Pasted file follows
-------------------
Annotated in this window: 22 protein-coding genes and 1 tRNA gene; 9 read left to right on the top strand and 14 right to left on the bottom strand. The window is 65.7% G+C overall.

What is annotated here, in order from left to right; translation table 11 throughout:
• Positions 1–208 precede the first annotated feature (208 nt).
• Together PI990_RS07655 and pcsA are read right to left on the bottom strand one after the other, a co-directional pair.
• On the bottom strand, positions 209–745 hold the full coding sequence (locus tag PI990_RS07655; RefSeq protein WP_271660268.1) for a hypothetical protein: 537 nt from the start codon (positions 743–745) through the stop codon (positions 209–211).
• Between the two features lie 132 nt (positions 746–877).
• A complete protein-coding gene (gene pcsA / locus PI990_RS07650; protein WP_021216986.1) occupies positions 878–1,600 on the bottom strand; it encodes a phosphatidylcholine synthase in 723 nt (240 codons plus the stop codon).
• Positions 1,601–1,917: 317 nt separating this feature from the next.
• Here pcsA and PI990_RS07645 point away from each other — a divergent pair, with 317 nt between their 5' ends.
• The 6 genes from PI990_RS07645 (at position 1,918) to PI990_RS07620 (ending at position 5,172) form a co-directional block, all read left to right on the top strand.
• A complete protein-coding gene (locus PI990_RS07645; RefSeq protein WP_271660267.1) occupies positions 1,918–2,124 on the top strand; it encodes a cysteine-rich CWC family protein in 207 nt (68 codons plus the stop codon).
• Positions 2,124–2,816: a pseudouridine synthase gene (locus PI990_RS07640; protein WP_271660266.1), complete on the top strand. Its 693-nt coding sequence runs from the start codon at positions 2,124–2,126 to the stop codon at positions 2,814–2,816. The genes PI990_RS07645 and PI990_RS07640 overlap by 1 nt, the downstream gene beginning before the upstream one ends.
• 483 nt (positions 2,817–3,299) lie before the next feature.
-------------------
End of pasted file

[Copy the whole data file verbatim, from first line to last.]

Annotated in this window: 22 protein-coding genes and 1 tRNA gene; 9 read left to right on the top strand and 14 right to left on the bottom strand. The window is 65.7% G+C overall.

What is annotated here, in order from left to right; translation table 11 throughout:
• Positions 1–208 precede the first annotated feature (208 nt).
• Together PI990_RS07655 and pcsA are read right to left on the bottom strand one after the other, a co-directional pair.
• On the bottom strand, positions 209–745 hold the full coding sequence (locus tag PI990_RS07655; RefSeq protein WP_271660268.1) for a hypothetical protein: 537 nt from the start codon (positions 743–745) through the stop codon (positions 209–211).
• Between the two features lie 132 nt (positions 746–877).
• A complete protein-coding gene (gene pcsA / locus PI990_RS07650; protein WP_021216986.1) occupies positions 878–1,600 on the bottom strand; it encodes a phosphatidylcholine synthase in 723 nt (240 codons plus the stop codon).
• Positions 1,601–1,917: 317 nt separating this feature from the next.
• Here pcsA and PI990_RS07645 point away from each other — a divergent pair, with 317 nt between their 5' ends.
• The 6 genes from PI990_RS07645 (at position 1,918) to PI990_RS07620 (ending at position 5,172) form a co-directional block, all read left to right on the top strand.
• A complete protein-coding gene (locus PI990_RS07645; RefSeq protein WP_271660267.1) occupies positions 1,918–2,124 on the top strand; it encodes a cysteine-rich CWC family protein in 207 nt (68 codons plus the stop codon).
• Positions 2,124–2,816: a pseudouridine synthase gene (locus PI990_RS07640; protein WP_271660266.1), complete on the top strand. Its 693-nt coding sequence runs from the start codon at positions 2,124–2,126 to the stop codon at positions 2,814–2,816. The genes PI990_RS07645 and PI990_RS07640 overlap by 1 nt, the downstream gene beginning before the upstream one ends.
• 483 nt (positions 2,817–3,299) lie before the next feature.